Moriarty Student Chosen to Tell a Hero's Tale in Normandy, France
Rebekah Page of Moriarty High School in Moriarty, New Mexico has been accepted into the prestigious Normandy: Sacrifice for Freedom® Albert H. Small Student & Teacher Institute. Along with Moriarty High School teacher, Amy Page, Rebekah will embark on a year-long course of study that concludes with a journey to Normandy, France to honor a WWII Silent Hero who died during or after the Normandy Invasion. Courses, materials, and international travel are paid for by the generosity of Mr. Albert H. Small.
The Page team joins 14 other student and teacher teams from around the country on this educational journey. Teams select one Silent Hero from their hometown or state who is memorialized at the Normandy American Cemetery. Amy and Rebekah then conduct in-depth historical research on the life of this Silent Hero. Through primary sources such as war records, draft cards, or interviews with descendants, they will learn about conducting historical research while telling the tale of this Silent Hero.
In June 2018, teams will travel to Washington, D.C. to finish their research with help from historians and college professors. While in D.C. they will tour the World War II Memorial, conduct research at the National Archives, and prepare for an expedition to the beaches of D-Day. The final leg of their journey is to Normandy, France where they will tour Omaha and Utah Beaches, walking in the footsteps of history. After visiting museums, sites of historic battles, and churches that were used as field hospitals, the journey concludes at the Normandy American Cemetery. There, Rebekah will deliver a graveside eulogy for the Silent Hero she spent months researching.
“This program helps a new generation of Americans understand the sacrifice for freedom made during Operation Overlord,” said National History Day Executive Director Dr. Cathy Gorn. “Nothing relates the significance of the sacrifices made in Normandy better than a personal connection. Students become well acquainted with their Silent Heroes, often referring to them as a friend or family member. The eulogies they deliver are often tear filled, powerful, and incredibly moving. I am confident Rebekah will walk away with a powerful understanding of the sacrifices so many Silent Heroes made in World War II.”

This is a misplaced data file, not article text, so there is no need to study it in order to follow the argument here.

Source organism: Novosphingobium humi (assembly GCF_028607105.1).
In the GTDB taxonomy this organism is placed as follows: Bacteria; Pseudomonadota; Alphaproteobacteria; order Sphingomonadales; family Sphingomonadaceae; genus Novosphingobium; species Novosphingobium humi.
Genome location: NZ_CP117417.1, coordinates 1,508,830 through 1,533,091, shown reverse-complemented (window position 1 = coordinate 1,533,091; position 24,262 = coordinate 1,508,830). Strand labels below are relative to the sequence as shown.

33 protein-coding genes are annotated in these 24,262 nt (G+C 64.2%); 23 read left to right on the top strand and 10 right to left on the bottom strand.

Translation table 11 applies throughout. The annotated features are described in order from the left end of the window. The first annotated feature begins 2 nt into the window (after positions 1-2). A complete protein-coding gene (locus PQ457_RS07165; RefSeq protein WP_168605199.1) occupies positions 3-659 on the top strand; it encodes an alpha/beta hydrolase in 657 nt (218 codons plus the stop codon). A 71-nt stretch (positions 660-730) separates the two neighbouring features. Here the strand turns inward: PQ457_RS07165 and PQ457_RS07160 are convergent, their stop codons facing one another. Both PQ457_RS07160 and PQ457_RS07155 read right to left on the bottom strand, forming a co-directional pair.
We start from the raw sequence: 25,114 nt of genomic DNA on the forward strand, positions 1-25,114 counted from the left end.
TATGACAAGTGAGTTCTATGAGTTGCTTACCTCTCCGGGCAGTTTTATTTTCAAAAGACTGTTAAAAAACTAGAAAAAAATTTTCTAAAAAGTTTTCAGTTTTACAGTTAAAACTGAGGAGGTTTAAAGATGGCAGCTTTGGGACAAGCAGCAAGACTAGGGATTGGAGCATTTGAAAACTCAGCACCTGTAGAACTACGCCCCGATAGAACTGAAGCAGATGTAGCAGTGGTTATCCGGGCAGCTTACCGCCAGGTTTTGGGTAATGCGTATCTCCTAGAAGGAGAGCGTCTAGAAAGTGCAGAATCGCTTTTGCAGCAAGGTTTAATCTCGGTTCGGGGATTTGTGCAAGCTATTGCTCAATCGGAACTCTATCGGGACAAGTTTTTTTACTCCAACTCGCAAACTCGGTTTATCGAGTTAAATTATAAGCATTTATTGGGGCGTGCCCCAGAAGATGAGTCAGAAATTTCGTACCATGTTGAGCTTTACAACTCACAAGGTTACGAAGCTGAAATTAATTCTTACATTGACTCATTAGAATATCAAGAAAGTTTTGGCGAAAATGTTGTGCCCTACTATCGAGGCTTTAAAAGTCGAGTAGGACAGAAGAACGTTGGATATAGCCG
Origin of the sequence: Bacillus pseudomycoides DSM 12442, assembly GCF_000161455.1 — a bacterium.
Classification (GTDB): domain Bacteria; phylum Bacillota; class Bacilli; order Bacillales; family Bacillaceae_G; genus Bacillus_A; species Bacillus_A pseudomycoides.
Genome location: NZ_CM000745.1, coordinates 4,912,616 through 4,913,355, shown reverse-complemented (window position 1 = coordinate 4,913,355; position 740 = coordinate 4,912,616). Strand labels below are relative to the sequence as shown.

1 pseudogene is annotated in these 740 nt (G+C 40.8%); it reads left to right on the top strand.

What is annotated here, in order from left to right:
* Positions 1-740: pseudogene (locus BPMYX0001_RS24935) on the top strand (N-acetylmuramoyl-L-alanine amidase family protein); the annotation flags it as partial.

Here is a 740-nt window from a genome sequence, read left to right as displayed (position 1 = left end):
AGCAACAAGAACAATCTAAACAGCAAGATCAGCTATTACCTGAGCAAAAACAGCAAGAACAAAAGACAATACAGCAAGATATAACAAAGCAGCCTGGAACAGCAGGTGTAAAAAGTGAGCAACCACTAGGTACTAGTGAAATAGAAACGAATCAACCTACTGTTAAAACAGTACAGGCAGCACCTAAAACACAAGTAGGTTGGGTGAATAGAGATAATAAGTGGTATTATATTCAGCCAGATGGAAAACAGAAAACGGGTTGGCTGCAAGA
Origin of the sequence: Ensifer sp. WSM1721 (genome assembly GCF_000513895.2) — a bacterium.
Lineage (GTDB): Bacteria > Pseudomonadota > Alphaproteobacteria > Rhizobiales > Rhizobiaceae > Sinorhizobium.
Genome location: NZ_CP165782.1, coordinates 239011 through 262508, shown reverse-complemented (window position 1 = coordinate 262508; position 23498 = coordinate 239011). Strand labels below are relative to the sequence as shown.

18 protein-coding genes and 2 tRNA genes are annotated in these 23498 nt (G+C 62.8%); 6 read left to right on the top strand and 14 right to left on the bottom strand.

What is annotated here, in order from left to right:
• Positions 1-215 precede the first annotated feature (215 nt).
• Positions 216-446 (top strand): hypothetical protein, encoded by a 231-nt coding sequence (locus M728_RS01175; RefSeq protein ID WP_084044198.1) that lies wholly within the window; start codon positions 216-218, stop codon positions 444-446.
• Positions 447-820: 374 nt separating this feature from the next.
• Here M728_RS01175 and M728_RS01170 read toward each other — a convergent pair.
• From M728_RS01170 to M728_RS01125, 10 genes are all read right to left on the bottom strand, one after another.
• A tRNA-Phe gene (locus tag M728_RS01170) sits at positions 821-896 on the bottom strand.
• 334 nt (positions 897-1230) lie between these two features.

Rebekah, under the guidance of Amy, will create a memorial profile on NHDSilentHeroes.org. These pages live on as a digital memorial to the brave men and women who made the ultimate sacrifice. After participating in the program, the Page team will be charged with presenting the story of their Silent Hero to local schools, community groups, and veterans’ organizations.
For years, Amy Page, a history teacher at Moriarty High School, has cultivated some of New Mexico's finest historical scholars. Through the National History Day (NHD) program, Ms. Page annually travels with dozens of her students to compete in the NHD national contest, and celebrates with them as they earn national recognition. She has tirelessly advocated for history education, from leading the effort to revise the state's assessment blueprint for history and government classes, to testifying before the legislature on the importance of National History Day as a tool for college preparedness, and leading professional development efforts for other history teachers statewide. She has been recognized for her work with the Patricia Behring Teacher of the Year Award.
Moriarty High School sophomore Rebekah Page, the student member of the Normandy team, participated in NHD for the first time last year. She rocketed straight to Nationals as part of a group performance called Private Lines: The Rum Runner's Right To Be Let Alone. The performance, which was considered by judges to be among the top ten best in their division, explored the case of Olmstead v. United States. The watershed 1928 Supreme Court case considered if wiretapped private telephone conversations, obtained by federal agents without judicial approval and subsequently used as evidence, constituted a violation of the Fourth and Fifth Amendments.
The Normandy: Sacrifice for Freedom® Albert H. Small Student and Teacher Institute is coordinated by National History Day® and is funded by a generous donation from Mr. Albert H. Small, a veteran himself.
About National History Day® (NHD):
NHD is a non-profit education organization headquartered in College Park, MD. Established in 1974, NHD promotes an appreciation for historical research among middle and high school students through multiple annual programs. More than half a million students participate in the annual National History Day Contest. These research-based projects are entered into contests at the local and affiliate levels, where the top entries are invited to the National Contest at the University of Maryland at College Park. NHD provides professional development opportunities and curriculum materials for educators of all levels. NHD is sponsored in part by HISTORY®, Jostens, the National Endowment for the Humanities, the National Park Service, Southwest Airlines, the Joe Weider Foundation, and the WEM 2000 Foundation of the Dorsey & Whitney Foundation. For more information, visit nhd.org.
About National History Day in New Mexico
National History Day in New Mexico is coordinated by the New Mexico Humanities Council. The NMHC is a 501 c(3) nonprofit organization. The Council strengthens our connections with one another and explores who we are, who we have been, and who we aspire to be. We encourage and support the humanities by seeking out and funding humanities programs for presentation to and participation by public audiences throughout New Mexico. For more information on National History Day in New Mexico, visit nmhum.org.